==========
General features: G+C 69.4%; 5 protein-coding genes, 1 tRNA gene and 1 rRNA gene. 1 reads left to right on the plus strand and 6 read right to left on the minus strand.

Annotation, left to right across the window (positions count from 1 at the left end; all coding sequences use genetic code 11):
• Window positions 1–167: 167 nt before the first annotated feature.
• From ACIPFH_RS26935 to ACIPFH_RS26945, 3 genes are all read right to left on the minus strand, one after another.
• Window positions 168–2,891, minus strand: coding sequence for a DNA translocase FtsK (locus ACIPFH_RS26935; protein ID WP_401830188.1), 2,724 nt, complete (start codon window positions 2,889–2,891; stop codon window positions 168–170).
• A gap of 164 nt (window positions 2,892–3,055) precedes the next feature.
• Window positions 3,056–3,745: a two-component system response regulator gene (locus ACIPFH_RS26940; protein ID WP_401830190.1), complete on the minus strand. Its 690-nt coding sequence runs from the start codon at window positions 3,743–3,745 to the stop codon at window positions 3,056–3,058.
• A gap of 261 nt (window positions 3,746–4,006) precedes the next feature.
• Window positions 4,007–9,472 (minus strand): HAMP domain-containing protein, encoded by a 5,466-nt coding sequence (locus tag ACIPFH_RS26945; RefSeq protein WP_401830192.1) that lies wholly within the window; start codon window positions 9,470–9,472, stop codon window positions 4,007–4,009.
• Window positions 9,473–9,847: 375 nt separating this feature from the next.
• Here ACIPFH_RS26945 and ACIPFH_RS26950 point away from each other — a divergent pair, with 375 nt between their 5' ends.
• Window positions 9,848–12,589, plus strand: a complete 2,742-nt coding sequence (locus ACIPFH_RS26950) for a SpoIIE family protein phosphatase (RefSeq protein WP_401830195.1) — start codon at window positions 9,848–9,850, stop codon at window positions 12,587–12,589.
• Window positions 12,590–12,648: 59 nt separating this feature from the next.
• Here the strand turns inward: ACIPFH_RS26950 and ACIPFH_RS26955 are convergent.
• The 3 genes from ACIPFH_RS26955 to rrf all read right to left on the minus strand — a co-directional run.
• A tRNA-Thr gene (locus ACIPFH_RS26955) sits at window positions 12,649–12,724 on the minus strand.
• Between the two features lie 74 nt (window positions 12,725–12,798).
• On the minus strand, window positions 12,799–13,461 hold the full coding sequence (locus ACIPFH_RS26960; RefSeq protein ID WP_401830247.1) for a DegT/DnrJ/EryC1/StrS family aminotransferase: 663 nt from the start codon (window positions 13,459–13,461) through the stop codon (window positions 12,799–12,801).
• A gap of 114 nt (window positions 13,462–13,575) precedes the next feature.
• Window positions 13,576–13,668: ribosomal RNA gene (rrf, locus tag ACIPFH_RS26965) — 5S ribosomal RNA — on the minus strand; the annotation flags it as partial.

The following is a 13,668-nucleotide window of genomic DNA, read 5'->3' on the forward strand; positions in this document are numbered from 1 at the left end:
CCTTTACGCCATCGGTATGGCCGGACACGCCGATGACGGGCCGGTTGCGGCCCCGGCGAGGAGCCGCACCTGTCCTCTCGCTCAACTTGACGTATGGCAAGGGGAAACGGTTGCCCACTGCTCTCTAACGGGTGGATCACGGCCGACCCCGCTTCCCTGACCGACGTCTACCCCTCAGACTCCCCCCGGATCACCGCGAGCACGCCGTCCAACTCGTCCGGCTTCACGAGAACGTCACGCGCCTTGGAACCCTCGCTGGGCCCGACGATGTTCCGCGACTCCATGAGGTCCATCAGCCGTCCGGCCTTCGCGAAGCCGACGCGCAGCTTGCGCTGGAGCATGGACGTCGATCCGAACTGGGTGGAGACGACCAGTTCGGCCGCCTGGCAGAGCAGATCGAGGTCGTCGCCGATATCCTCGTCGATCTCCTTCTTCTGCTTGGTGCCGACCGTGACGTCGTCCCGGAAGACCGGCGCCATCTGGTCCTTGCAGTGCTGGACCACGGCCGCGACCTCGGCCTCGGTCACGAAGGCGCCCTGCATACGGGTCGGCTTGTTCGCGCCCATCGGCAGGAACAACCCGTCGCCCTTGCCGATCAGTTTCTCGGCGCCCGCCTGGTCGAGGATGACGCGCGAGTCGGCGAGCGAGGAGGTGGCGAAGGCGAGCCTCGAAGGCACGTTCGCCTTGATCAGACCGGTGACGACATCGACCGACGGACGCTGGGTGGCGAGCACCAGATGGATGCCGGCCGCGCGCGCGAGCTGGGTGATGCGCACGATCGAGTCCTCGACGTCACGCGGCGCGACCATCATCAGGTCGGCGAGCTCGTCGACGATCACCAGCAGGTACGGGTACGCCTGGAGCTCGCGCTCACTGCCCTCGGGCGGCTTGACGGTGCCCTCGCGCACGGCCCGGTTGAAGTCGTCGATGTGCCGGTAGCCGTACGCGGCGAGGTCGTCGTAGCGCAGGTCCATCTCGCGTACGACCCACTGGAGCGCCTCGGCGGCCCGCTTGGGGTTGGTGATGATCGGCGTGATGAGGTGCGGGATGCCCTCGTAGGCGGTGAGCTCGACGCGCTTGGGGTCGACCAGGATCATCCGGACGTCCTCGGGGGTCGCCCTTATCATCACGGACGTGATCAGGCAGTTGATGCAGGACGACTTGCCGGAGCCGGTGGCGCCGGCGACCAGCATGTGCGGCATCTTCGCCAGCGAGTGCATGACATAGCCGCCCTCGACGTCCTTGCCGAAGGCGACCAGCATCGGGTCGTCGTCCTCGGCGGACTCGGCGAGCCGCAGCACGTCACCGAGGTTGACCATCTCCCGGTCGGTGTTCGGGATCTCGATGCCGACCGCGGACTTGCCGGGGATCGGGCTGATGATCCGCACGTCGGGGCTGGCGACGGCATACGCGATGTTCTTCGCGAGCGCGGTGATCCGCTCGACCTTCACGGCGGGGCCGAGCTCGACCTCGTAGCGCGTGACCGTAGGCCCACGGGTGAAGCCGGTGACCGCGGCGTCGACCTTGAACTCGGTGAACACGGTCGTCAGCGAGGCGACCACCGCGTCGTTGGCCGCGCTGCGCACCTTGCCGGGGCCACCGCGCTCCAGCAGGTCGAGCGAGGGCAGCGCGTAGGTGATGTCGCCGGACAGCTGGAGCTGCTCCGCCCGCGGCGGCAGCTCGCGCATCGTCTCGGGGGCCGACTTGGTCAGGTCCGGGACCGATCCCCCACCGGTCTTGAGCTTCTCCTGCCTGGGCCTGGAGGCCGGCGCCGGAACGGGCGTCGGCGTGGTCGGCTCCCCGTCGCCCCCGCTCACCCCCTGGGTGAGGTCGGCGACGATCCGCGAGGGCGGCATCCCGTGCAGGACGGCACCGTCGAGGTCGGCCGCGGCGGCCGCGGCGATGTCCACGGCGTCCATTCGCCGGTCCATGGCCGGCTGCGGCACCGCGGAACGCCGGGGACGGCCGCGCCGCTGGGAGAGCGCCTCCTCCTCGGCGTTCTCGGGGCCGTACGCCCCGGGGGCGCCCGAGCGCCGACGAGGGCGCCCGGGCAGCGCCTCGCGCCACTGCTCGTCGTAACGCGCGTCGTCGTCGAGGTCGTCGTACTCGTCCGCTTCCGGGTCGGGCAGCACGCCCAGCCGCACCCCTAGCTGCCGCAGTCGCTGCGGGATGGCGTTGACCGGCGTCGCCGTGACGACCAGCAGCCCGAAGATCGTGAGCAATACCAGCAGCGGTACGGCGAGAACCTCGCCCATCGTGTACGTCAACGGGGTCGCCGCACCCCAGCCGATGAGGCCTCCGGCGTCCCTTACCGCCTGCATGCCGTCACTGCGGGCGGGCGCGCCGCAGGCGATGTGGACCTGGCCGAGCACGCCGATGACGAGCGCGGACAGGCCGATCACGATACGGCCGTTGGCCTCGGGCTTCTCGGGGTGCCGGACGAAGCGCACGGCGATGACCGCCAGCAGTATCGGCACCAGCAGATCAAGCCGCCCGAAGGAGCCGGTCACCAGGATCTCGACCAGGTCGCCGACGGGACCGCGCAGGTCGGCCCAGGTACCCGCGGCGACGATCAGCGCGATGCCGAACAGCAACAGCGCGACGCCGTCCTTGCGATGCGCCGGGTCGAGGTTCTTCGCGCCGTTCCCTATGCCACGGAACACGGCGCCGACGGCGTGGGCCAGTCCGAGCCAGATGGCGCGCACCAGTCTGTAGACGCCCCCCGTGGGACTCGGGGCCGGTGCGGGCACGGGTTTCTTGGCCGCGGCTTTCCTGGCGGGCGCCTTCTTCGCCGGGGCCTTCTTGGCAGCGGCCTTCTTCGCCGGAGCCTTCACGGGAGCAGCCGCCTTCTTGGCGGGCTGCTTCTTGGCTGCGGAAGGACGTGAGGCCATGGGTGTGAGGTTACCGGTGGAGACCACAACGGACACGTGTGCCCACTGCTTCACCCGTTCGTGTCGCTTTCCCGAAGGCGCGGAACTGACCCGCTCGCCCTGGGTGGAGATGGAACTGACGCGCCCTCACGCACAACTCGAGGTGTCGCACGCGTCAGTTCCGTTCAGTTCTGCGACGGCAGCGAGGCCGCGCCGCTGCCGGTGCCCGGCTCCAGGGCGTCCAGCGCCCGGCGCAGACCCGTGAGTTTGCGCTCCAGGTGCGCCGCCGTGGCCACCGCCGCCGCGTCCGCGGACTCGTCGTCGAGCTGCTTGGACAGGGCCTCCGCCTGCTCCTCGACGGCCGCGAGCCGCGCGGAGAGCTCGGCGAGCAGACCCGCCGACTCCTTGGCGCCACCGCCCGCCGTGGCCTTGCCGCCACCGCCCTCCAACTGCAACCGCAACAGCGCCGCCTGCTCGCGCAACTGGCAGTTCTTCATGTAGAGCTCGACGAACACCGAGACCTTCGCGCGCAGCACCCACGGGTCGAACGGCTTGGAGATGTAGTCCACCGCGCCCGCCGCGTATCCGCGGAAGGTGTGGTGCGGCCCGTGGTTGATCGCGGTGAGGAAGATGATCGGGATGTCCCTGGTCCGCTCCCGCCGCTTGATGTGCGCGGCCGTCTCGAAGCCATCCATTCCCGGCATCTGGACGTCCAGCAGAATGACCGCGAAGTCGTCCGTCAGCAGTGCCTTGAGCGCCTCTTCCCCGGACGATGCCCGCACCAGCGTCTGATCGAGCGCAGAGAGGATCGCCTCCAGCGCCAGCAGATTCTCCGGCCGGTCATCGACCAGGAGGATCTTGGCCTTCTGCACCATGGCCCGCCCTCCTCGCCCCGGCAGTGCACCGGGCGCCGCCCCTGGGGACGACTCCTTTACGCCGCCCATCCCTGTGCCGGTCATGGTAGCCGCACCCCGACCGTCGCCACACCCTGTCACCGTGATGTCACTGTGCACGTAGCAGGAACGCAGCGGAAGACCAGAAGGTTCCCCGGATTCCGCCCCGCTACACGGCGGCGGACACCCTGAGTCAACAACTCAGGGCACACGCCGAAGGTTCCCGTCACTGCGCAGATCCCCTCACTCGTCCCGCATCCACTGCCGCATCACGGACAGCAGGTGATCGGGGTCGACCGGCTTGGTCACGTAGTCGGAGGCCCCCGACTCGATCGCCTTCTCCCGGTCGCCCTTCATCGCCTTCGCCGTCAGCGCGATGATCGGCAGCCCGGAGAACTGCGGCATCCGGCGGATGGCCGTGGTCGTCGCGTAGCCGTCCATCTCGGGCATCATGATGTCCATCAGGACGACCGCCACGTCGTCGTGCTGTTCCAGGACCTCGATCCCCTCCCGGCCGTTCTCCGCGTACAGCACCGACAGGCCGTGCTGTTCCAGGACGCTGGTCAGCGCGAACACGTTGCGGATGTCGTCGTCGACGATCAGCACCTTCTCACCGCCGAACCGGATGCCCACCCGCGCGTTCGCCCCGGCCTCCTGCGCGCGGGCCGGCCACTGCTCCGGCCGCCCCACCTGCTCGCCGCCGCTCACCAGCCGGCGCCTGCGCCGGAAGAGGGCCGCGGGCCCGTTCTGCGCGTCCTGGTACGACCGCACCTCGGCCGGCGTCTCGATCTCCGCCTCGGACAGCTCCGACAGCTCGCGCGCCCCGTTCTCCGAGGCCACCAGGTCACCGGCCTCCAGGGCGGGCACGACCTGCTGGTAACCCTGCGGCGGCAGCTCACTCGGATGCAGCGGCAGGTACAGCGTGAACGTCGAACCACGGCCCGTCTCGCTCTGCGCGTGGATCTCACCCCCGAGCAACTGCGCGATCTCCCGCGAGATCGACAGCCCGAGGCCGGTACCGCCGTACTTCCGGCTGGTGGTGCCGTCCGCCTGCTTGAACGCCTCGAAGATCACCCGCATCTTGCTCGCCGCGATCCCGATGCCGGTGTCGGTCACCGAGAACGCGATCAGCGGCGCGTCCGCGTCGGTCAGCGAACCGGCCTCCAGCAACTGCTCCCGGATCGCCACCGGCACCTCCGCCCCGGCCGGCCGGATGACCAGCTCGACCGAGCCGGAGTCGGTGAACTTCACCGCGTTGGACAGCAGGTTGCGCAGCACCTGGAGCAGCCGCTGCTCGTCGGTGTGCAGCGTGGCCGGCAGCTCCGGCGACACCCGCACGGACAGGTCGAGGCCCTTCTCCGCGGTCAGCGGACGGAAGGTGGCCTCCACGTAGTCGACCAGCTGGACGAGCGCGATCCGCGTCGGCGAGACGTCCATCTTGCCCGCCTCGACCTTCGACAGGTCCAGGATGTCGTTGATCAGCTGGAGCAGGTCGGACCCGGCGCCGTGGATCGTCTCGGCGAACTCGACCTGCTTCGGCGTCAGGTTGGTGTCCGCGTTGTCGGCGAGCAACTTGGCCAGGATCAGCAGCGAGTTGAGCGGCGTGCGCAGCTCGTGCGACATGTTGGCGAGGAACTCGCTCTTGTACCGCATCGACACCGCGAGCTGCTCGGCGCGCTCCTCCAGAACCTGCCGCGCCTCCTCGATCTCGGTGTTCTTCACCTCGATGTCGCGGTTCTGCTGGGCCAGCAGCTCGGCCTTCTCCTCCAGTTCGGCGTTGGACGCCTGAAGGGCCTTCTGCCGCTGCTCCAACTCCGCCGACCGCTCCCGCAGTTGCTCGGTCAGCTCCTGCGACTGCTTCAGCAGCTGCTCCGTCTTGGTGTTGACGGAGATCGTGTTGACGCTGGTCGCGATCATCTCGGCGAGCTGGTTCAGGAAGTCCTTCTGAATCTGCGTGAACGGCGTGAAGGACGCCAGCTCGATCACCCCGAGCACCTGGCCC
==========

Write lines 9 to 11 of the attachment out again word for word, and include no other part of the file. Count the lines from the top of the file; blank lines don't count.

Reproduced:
• Window positions 4,007–9,472 (minus strand): HAMP domain-containing protein, encoded by a 5,466-nt coding sequence (locus tag ACIPFH_RS26945; RefSeq protein WP_401830192.1) that lies wholly within the window; start codon window positions 9,470–9,472, stop codon window positions 4,007–4,009.
• Window positions 9,473–9,847: 375 nt separating this feature from the next.
• Here ACIPFH_RS26945 and ACIPFH_RS26950 point away from each other — a divergent pair, with 375 nt between their 5' ends.